The president and his advisors have been weighing options regarding how to proceed in the 16-year-old war for months. Military leaders including National Security Advisor H.R. McMaster have pushed for a troop increase. But while war hawks claim that a withdrawal would leave openings for the Taliban and ISIS to win back control of the region, the Taliban in a recent open letter argued that the only thing driving the war is the continued presence of U.S. troops and allied forces. Trump aides including former top adviser Steve Bannon also reportedly met with Erik Prince, founder of the private security firm Blackwater, to discuss the possibility of sending contractors to Afghanistan to privatize the war.
During the Obama administration and the 2016 campaign, Trump frequently criticized the continuation of the conflict in Afghanistan.
When will we stop wasting our money on rebuilding Afghanistan? We must rebuild our country first.— Donald J. Trump (@realDonaldTrump) October 7, 2011
Why are we continuing to train these Afghanis who then shoot our soldiers in the back? Afghanistan is a complete waste. Time to come home!— Donald J. Trump (@realDonaldTrump) August 21, 2012
Let’s get out of Afghanistan. Our troops are being killed by the Afghanis we train and we waste billions there. Nonsense! Rebuild the USA.— Donald J. Trump (@realDonaldTrump) January 11, 2013
Former State Department official Matthew Hoh, who resigned from his position in protest of the Obama administration's announcement that it would increase troop levels in Afghanistan in 2009, wrote Monday that Trump's speech would likely include the same falsehoods that have allowed the two previous administrations to rationalize the continuation of the conflict:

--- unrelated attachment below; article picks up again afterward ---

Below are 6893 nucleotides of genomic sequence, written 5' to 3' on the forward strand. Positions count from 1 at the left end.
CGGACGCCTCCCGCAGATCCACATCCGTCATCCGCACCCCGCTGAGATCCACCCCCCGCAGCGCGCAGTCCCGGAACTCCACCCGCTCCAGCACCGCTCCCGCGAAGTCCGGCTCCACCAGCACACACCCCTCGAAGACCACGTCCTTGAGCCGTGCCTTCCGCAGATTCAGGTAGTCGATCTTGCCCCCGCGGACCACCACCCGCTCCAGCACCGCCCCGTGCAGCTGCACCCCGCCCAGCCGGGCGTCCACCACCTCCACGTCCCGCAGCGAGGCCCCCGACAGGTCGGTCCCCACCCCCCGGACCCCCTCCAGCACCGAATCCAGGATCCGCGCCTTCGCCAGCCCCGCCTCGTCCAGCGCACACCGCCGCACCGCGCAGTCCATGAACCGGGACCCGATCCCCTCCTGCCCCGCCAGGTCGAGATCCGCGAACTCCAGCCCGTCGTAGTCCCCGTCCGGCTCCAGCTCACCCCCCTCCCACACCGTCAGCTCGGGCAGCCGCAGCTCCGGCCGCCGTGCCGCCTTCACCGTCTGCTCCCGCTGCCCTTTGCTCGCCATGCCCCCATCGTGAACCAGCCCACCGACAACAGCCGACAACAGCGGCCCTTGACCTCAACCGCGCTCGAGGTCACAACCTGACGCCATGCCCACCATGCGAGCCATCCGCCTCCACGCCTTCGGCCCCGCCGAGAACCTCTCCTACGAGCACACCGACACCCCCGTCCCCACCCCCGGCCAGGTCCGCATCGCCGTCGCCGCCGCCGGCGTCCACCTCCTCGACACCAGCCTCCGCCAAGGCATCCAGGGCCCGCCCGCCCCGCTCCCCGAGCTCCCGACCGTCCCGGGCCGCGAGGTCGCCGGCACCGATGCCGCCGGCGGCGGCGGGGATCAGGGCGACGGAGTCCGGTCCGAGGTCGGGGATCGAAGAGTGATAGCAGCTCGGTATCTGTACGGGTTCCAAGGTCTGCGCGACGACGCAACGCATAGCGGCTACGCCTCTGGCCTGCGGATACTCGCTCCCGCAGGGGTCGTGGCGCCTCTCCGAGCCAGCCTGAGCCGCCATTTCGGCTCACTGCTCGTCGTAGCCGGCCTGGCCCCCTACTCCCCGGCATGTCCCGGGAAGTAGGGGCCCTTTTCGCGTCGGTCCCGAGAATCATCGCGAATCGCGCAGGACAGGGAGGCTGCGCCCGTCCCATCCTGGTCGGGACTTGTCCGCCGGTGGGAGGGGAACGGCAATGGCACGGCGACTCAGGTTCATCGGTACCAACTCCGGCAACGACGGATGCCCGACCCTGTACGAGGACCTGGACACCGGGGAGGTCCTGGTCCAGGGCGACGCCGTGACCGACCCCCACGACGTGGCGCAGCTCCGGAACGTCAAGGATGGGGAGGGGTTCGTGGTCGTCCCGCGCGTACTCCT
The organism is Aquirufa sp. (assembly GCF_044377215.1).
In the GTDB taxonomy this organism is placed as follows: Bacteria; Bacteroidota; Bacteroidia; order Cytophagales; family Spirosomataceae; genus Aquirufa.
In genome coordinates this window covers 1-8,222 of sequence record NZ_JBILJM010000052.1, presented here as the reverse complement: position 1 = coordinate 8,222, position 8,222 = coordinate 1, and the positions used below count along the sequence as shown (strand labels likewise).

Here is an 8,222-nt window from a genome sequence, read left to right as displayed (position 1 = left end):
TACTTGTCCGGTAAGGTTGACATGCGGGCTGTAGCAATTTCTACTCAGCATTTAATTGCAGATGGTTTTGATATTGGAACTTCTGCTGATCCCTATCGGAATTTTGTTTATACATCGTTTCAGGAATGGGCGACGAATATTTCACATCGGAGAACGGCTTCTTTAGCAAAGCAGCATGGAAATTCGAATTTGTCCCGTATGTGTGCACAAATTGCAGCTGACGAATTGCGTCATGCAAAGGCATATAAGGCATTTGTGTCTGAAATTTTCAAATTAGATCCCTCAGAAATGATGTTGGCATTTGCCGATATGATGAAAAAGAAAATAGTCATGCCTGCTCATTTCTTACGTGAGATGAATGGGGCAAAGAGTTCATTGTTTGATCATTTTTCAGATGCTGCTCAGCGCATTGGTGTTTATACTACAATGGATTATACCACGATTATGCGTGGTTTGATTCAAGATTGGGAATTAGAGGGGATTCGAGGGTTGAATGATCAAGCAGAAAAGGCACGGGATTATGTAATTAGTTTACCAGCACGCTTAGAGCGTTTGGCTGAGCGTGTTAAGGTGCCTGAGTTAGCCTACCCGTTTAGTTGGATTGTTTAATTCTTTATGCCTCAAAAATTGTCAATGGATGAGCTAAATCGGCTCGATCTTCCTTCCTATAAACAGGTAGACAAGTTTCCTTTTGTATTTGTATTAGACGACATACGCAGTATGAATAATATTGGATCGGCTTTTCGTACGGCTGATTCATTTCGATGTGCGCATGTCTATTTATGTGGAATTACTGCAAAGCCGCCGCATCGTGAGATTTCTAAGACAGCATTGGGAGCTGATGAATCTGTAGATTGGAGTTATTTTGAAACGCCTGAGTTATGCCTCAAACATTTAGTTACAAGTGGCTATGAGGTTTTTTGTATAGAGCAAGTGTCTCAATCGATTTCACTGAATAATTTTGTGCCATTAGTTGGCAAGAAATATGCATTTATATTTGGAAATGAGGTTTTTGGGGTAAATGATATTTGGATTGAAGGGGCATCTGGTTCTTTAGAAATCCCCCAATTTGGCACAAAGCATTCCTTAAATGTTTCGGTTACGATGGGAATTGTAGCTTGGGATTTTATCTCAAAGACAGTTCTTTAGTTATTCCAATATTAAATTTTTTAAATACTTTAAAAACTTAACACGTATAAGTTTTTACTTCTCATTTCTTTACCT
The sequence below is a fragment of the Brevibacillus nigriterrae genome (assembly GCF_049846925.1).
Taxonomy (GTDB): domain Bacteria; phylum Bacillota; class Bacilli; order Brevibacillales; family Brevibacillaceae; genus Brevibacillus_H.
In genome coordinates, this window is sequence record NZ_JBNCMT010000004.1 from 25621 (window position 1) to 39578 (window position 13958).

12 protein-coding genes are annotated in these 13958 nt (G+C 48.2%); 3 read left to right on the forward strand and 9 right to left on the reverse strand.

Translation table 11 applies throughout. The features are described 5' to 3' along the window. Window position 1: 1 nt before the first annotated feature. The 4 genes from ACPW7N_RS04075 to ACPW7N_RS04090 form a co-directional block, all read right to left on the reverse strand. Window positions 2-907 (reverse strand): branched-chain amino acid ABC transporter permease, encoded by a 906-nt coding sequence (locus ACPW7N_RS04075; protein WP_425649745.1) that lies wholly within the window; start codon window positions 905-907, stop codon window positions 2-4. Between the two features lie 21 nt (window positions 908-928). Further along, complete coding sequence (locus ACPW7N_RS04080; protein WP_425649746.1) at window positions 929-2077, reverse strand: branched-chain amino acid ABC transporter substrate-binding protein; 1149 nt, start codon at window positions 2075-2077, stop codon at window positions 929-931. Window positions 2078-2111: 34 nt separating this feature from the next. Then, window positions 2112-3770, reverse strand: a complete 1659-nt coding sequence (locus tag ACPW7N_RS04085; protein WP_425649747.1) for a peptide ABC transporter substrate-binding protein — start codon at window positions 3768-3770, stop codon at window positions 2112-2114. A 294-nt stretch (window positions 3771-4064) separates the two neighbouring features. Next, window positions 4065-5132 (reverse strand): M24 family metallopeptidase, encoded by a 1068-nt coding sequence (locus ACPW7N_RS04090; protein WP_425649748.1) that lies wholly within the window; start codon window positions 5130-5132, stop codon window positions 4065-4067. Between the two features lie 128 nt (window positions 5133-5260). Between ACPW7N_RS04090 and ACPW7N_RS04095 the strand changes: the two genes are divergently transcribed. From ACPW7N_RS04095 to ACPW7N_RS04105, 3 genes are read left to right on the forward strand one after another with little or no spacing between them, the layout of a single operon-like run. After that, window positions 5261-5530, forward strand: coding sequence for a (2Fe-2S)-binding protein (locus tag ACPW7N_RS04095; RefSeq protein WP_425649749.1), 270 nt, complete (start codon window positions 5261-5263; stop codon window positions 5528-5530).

Tonight, the American people will hear again the great lie about the progress the American military once made in Afghanistan after "the Afghan Surge," just as we often hear the lie about how the American military had "won" in Iraq...In Afghanistan there has never even been an attempt at...a political solution and all the Afghan people have seen in the last eight years, every year, has been a worsening of the violence.
Americans will also hear tonight how the U.S. military has done great things for the Afghan people. You would be hard pressed to find many Afghans outside of the incredibly corrupt and illegitimate government, a better definition of a kleptocracy you will not find, that the U.S. keeps in power with its soldiers and $35 billion a year, who would agree with the statements of the American politicians, the American generals, and the pundits, the latter of which are mostly funded, directly or indirectly, by the military companies.
The president's actions in the conflict this year have included an airstrike in northeastern Afghanistan in April, in which the military dropped the "Mother of All Bombs," the United States' most powerful non-nuclear weapon, on suspected ISIS targets, killing less than 100 fighters.
In June, Trump authorized Defense Secretary General James Mattis to send up to 3,900 additional troops into the country, but has thus far supplied the military with no clear sense of what a potential troop surge would accomplish. NATO allies have also declined to send more men and women to the region without clear directives from Trump.